After Nashville school shooting, Tennessee lawmakers consider changes to the state’s gun laws
Lawmakers in the traditionally conservative state of Tennessee are going back the statehouse to consider changes to the state’s gun laws and other public safety matters. The special session was called after a Nashville school shooting earlier this year prompted thousands of people to flood to the Capitol to make their voices heard on the issue. (Aug. 18)
LOOKOUT MOUNTAIN, Tenn. — On a recent summer evening on Lookout Mountain, Isabel McCall’s dining room looked unusually empty.
The table stood alone, picked clean of its chairs, as McCall conscripted spare seating here and there to pile into her living room. Soon, dozens of women began walking up her front drive and lawn, squeezing themselves in to sit shoulder-to-shoulder on the McCalls’ spare chairs and couches.
They’d come to hear about gun reform, to listen to a pediatric trauma surgeon describe the near-futility of trying to save a child whose body has been destroyed by a semi-automatic rifle and to discuss how to advocate for change ahead of the state special session this Monday. Tennessee lawmakers will reconvene for a public safety session, which was sparked by the March shooting deaths of three third graders and three staff members at The Covenant School in Nashville.
The session — a demand from Tennessee Gov. Bill Lee to some reluctant lawmakers, at least among the Republican supermajority — is poised to swing the national spotlight once again to Nashville on an issue that has mobilized thousands of Tennesseans who would not have previously described themselves as politically active. Some Tennesseans are also concerned that the politically entrenched camps at the state Capitol don’t always reflect more nuanced views found across the three Grand Divisions of the state.
In McCall’s living room, 50 women from the greater Chattanooga area gathered an intermingling of two groups, one from McCall’s circle of retirees and doting grandmothers and one cohort of young professionals and mothers.
McCall’s group had organically coalesced amid the aftershocks of Covenant, when she exchanged a shell-shocked look with a friend in the local grocery store, both thinking of their own young grandchildren walking into their classrooms every day.
“We felt, as grandmothers, we couldn’t live with ourselves if we didn’t participate in some way,” McCall, a retired educator, said. “I’m mad at myself for not having participated more before.”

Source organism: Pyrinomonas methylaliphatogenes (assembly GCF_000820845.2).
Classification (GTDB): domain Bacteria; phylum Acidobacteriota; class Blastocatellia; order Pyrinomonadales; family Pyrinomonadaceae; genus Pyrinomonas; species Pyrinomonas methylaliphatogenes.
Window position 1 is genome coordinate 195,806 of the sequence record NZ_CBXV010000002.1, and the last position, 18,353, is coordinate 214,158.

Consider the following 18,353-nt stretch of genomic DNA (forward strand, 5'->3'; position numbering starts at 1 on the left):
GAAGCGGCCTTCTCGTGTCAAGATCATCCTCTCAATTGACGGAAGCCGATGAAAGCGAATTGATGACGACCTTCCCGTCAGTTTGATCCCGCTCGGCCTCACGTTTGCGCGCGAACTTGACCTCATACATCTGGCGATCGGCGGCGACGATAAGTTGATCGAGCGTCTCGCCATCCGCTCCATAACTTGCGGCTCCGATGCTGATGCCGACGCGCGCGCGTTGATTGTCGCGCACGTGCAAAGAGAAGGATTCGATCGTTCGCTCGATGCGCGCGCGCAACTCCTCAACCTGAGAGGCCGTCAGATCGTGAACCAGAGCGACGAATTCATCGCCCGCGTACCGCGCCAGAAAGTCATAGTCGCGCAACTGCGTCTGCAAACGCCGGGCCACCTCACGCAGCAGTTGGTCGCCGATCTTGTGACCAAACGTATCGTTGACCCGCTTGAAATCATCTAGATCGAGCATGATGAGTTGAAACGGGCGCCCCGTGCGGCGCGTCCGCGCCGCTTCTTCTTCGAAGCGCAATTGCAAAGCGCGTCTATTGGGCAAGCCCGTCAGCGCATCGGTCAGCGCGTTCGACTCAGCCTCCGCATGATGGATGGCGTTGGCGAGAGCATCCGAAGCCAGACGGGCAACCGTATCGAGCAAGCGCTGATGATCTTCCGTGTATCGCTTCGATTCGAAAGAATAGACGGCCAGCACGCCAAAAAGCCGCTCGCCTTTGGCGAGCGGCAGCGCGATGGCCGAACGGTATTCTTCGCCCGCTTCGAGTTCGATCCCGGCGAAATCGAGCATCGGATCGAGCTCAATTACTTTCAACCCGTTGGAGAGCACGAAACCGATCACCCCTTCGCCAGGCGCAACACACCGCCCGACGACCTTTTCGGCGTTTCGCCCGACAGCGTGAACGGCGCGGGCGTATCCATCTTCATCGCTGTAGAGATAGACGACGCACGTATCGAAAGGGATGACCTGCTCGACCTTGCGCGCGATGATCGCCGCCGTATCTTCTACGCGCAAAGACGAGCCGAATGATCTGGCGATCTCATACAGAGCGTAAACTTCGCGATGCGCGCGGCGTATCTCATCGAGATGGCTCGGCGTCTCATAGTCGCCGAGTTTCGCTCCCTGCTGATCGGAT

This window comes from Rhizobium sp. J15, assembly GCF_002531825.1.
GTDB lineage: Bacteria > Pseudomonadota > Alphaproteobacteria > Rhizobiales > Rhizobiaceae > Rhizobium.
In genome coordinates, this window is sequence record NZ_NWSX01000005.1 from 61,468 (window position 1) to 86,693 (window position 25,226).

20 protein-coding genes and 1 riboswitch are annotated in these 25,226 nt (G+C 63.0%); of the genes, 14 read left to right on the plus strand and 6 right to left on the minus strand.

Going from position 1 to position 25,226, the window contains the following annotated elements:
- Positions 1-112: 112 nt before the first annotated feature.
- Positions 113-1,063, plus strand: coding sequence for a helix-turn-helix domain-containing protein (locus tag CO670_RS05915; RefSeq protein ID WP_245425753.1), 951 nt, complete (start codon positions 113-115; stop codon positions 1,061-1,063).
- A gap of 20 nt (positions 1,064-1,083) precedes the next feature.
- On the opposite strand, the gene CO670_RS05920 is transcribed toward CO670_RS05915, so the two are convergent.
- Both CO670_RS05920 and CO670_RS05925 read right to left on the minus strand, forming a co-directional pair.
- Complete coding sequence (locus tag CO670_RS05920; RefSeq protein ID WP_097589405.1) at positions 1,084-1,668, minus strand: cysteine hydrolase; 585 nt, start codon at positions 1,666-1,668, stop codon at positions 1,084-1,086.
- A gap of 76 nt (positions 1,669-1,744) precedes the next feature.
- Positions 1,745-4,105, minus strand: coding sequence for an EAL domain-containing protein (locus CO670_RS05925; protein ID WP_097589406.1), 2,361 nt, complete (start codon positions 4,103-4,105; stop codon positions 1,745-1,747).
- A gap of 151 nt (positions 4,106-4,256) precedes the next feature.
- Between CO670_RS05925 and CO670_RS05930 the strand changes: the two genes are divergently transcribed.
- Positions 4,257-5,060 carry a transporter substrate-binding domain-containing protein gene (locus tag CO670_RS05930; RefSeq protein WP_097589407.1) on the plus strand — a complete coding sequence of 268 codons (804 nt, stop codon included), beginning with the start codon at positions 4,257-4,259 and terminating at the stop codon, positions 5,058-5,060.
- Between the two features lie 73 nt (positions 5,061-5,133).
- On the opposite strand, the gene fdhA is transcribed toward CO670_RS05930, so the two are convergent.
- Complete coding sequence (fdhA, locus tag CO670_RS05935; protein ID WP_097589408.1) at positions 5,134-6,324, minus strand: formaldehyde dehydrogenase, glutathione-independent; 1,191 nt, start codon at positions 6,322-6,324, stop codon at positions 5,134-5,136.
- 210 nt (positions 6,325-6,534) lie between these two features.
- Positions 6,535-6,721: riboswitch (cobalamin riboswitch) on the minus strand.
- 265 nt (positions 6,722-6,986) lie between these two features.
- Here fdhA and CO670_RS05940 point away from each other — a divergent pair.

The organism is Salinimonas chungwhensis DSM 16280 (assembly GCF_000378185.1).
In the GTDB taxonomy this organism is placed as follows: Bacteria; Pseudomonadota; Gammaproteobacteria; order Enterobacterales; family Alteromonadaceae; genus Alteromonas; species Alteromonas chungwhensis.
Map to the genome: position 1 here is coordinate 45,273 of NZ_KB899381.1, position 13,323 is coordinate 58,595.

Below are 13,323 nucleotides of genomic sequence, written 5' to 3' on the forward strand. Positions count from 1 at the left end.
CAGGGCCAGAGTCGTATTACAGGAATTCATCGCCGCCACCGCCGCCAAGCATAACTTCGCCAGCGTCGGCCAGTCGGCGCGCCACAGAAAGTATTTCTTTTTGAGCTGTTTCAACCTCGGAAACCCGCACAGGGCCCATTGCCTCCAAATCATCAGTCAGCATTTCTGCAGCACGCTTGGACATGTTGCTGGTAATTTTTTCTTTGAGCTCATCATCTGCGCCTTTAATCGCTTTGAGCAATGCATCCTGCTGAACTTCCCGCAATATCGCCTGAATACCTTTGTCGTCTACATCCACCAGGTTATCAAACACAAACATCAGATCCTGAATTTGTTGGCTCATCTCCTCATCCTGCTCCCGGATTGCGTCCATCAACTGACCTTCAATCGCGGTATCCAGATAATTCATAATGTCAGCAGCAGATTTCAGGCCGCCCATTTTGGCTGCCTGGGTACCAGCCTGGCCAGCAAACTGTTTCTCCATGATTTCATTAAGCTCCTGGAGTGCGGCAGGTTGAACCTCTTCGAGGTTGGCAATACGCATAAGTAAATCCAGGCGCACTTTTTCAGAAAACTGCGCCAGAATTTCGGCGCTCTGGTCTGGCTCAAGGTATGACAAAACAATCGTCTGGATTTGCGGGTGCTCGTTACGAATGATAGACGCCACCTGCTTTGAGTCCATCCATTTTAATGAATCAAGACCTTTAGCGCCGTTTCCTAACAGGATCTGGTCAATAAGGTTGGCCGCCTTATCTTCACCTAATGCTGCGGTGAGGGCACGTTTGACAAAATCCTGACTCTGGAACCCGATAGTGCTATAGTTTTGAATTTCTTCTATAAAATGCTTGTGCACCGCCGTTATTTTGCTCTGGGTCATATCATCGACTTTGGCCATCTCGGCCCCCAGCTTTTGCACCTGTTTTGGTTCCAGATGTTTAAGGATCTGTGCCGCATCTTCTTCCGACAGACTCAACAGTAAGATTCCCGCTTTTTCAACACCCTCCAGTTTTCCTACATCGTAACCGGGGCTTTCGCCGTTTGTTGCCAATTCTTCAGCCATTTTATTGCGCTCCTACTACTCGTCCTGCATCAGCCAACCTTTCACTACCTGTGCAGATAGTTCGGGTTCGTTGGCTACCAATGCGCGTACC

For McCall and her husband John, an educator and veteran, gun violence has emerged as a driving political issue. John McCall considers himself a lifelong Republican, but he isn’t sure he can continue to back a party resistant to substantive gun reform as firearm threats to children chart a troubling rise.
“We are so disappointed and can’t believe that this is happening,” McCall said.
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‘No simple answers’
The issue has ignited public opinion across Tennessee ahead of lawmakers’ return to the Capitol. Some, like 66-year-old Mickey White in West Tennessee, wanted lawmakers to drop the idea of a special session altogether, arguing there are enough gun laws on the books that should simply be enforced.
“Every time there’s a tragic shooting, all this comes up,” White said. “It should wait until January when they convene. It’s tragic, but so is messing with the Constitution.”
But a swath of public polling suggests most Tennesseans would be on board with additional action and feel gun reform can be balanced with constitutional rights.
In May, a Vanderbilt University poll found an “actionable” consensus between Tennesseans who identify as Democrats, moderate Republicans, and Trump-aligned Republicans, the majority of which supported a form of a red flag law. The poll also reflected a huge shift in how important people think the gun regulation policy is, as it had been ranked at the bottom of the list in a decade’s worth of polling, but rose to the top three issues cited following Covenant.